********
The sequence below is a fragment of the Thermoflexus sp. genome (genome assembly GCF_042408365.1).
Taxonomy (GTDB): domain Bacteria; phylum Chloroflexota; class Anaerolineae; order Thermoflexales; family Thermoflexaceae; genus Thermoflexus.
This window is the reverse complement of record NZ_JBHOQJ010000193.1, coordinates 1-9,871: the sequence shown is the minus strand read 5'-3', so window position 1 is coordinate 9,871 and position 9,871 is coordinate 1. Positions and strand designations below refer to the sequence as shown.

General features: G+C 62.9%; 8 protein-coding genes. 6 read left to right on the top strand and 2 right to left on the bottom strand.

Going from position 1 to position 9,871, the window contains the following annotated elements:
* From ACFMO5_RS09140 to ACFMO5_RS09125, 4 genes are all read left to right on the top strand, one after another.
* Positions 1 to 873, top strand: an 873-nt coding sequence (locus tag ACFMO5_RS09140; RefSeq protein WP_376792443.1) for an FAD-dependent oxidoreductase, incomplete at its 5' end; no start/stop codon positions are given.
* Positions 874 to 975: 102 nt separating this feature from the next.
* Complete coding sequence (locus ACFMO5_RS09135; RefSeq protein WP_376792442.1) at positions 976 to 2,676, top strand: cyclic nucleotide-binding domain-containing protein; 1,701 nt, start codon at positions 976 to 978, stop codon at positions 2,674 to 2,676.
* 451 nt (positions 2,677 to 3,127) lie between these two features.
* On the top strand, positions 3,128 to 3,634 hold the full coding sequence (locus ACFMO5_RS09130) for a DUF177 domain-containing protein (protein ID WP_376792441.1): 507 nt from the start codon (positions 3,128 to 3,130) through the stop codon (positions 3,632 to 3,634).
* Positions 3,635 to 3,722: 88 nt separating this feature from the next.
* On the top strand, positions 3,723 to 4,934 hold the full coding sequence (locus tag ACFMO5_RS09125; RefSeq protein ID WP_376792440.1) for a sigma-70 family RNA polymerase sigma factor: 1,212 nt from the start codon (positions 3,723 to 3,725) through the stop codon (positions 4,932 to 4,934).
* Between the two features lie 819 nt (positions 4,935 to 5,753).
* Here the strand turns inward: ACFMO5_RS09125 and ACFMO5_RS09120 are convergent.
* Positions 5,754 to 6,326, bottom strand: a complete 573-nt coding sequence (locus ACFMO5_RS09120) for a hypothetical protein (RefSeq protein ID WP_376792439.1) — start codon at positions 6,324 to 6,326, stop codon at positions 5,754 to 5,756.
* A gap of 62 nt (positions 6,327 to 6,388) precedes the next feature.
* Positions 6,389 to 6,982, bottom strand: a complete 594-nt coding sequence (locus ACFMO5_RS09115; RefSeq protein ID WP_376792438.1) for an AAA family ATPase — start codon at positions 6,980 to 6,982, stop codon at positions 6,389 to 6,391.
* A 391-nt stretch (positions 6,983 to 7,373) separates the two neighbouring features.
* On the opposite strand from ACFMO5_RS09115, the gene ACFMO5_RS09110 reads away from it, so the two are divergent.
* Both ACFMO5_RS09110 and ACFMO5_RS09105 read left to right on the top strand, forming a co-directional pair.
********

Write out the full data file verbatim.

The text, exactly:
The sequence below is a fragment of the Thermoflexus sp. genome (genome assembly GCF_042408365.1).
Taxonomy (GTDB): domain Bacteria; phylum Chloroflexota; class Anaerolineae; order Thermoflexales; family Thermoflexaceae; genus Thermoflexus.
This window is the reverse complement of record NZ_JBHOQJ010000193.1, coordinates 1-9,871: the sequence shown is the minus strand read 5'-3', so window position 1 is coordinate 9,871 and position 9,871 is coordinate 1. Positions and strand designations below refer to the sequence as shown.

General features: G+C 62.9%; 8 protein-coding genes. 6 read left to right on the top strand and 2 right to left on the bottom strand.

Going from position 1 to position 9,871, the window contains the following annotated elements:
* From ACFMO5_RS09140 to ACFMO5_RS09125, 4 genes are all read left to right on the top strand, one after another.
* Positions 1 to 873, top strand: an 873-nt coding sequence (locus tag ACFMO5_RS09140; RefSeq protein WP_376792443.1) for an FAD-dependent oxidoreductase, incomplete at its 5' end; no start/stop codon positions are given.
* Positions 874 to 975: 102 nt separating this feature from the next.
* Complete coding sequence (locus ACFMO5_RS09135; RefSeq protein WP_376792442.1) at positions 976 to 2,676, top strand: cyclic nucleotide-binding domain-containing protein; 1,701 nt, start codon at positions 976 to 978, stop codon at positions 2,674 to 2,676.
* 451 nt (positions 2,677 to 3,127) lie between these two features.
* On the top strand, positions 3,128 to 3,634 hold the full coding sequence (locus ACFMO5_RS09130) for a DUF177 domain-containing protein (protein ID WP_376792441.1): 507 nt from the start codon (positions 3,128 to 3,130) through the stop codon (positions 3,632 to 3,634).
* Positions 3,635 to 3,722: 88 nt separating this feature from the next.
* On the top strand, positions 3,723 to 4,934 hold the full coding sequence (locus tag ACFMO5_RS09125; RefSeq protein ID WP_376792440.1) for a sigma-70 family RNA polymerase sigma factor: 1,212 nt from the start codon (positions 3,723 to 3,725) through the stop codon (positions 4,932 to 4,934).
* Between the two features lie 819 nt (positions 4,935 to 5,753).
* Here the strand turns inward: ACFMO5_RS09125 and ACFMO5_RS09120 are convergent.
* Positions 5,754 to 6,326, bottom strand: a complete 573-nt coding sequence (locus ACFMO5_RS09120) for a hypothetical protein (RefSeq protein ID WP_376792439.1) — start codon at positions 6,324 to 6,326, stop codon at positions 5,754 to 5,756.
* A gap of 62 nt (positions 6,327 to 6,388) precedes the next feature.
* Positions 6,389 to 6,982, bottom strand: a complete 594-nt coding sequence (locus ACFMO5_RS09115; RefSeq protein ID WP_376792438.1) for an AAA family ATPase — start codon at positions 6,980 to 6,982, stop codon at positions 6,389 to 6,391.
* A 391-nt stretch (positions 6,983 to 7,373) separates the two neighbouring features.
* On the opposite strand from ACFMO5_RS09115, the gene ACFMO5_RS09110 reads away from it, so the two are divergent.
* Both ACFMO5_RS09110 and ACFMO5_RS09105 read left to right on the top strand, forming a co-directional pair.